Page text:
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author7Patricia M. Carro-Rodríguez. Geodynamics, Stratigraphy and Palaeontology Department, Faculty of Geological Sciences, Complutense University of Madrid, Madrid, 28040, Spain; Sedimentary Geology and Environmental Change Department, Geosciences Institute - CSIC, Complutense University of Madrid, Madrid, 28040, Spain.

Patricia M. Carro Rodríguez is a Ph.D. student on Evolutionary Biology developing her thesis dissertation at Universidad Complutense de Madrid (Spain). Her studies are focused on the morphometric, diversity, and evolution of the fossil record of cricetids during the Miocene of Europe. Within these studies, it stands out the rodent fossil record of the Late Miocene site Cerro de Los Batallones (Madrid, Spain).

 

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author8Laura Domingo. Geodynamics, Stratigraphy and Palaeontology Department, Faculty of Geological Sciences, Complutense University of Madrid, Madrid, 28040, Spain; Sedimentary Geology and Environmental Change Department, Geosciences Institute - CSIC, Complutense University of Madrid, Madrid, 28040, Spain; Earth and Planetary Sciences Department, University of California Santa Cruz, Santa Cruz, California, 95064, USA.

Laura Domingo is an assistant professor at the Geodynamics, Stratigraphy and Palaeontology Department at the School of Geological Sciences from the Complutense University of Madrid (Spain) and an associate researcher at the Earth and Planetary Sciences Department from the University of California Santa Cruz (USA). Her research interests are focused on the investigation of past environmental and climate variability and ecological traits by means of biogeochemical analyses on geological and paleontological archives. She is a specialist on stable isotope biogeochemistry of Mesozoic and Cenozoic vertebrates, invertebrates and organic matter enclosed in the sediment. She has worked on the geological and paleontological record of Spain, Argentina, Chile and USA. She is the director of the Somosaguas fossil site (Madrid Basin, Spain) and is very active at communicating science to the general public as well as at encouraging the access to STEM studies among girls and young females.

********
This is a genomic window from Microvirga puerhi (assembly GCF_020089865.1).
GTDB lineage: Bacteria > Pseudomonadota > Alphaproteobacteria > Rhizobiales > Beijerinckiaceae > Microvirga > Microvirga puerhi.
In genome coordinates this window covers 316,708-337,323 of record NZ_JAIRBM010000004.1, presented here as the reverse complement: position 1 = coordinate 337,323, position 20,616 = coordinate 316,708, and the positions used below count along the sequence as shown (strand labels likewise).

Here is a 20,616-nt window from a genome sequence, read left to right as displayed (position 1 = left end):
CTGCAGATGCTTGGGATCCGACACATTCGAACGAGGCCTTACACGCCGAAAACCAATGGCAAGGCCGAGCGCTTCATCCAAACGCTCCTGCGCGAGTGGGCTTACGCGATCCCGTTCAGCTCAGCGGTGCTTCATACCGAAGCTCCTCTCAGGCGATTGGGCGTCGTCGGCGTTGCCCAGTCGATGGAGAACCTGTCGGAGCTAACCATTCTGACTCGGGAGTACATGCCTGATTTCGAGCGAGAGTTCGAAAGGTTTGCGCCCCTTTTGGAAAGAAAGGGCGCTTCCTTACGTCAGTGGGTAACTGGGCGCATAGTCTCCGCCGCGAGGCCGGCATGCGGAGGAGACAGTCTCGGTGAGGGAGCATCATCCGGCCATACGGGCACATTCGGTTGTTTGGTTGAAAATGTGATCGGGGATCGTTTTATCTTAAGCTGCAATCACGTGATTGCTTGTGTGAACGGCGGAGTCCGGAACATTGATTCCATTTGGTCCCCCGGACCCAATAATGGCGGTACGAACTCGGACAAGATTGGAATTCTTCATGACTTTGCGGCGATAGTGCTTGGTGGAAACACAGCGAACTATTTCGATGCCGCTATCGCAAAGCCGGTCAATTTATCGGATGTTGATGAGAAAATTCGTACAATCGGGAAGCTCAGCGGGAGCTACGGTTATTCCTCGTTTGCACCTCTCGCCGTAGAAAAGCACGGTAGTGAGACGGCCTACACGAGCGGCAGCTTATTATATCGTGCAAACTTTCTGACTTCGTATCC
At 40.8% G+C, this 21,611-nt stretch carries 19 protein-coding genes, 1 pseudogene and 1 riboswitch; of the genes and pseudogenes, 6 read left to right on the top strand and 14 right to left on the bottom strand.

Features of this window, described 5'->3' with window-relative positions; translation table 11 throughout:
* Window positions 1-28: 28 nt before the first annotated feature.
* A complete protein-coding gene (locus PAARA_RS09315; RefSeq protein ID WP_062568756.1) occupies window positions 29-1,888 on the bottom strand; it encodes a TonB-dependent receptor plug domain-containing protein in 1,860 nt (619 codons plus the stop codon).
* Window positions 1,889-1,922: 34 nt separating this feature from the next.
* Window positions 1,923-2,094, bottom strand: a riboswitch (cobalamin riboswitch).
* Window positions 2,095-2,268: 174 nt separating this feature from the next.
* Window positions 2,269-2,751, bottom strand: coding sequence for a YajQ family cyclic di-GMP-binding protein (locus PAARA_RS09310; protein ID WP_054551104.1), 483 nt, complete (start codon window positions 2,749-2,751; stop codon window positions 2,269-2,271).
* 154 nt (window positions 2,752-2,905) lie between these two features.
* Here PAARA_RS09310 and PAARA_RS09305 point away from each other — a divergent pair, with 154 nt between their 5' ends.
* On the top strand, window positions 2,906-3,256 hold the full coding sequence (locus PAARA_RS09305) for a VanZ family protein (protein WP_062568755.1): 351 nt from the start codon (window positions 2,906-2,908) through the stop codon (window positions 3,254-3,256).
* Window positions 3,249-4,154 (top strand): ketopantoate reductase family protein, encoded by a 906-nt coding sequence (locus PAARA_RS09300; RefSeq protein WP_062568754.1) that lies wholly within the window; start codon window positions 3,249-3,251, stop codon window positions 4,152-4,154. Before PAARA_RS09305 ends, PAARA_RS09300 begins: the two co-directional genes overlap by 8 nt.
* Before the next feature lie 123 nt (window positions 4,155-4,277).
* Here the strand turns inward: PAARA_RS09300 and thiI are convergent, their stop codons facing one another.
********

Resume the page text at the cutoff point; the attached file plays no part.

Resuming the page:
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author9Manuel Hernández Fernández. Geodynamics, Stratigraphy and Palaeontology Department, Faculty of Geological Sciences, Complutense University of Madrid, Madrid, 28040, Spain; Sedimentary Geology and Environmental Change Department, Geosciences Institute - CSIC, Complutense University of Madrid, Madrid, 28040, Spain.

Manuel Hernández Fernández has broad interests in the area of evolutionary biology and a wide variety of problems related to the biological and climatic evolution of the Neogene-Quaternary Earth, particularly in the interface between macroecology and palaeoclimatology. He is a full professor at the Palaeontology Area of the Complutense University of Madrid and has headed the excavations and research group of the Somosaguas fossil site since 2010.

 

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author10Jorge Morales. Palaeobiology Department, National Museum of Natural Sciences - CSIC. Madrid, 28006, Spain.

Jorge Morales is a senior researcher at the Paleobiology Department of the Museo Nacional de Ciencias Naturales-Consejo Superior de Investigaciones Científicas, Madrid (Spain). During his extensive paleontological career, he has dealt with the study of a wide arrange of fossil mammal groups from the Neogene of the Iberian Peninsula, as well as Africa. He has also headed the excavations and research group of the Cerro de los Batallones fossil site since 1991. His most recent studies include the palaeobiology and functional anatomy of fossil Carnivora as well as ruminant evolution.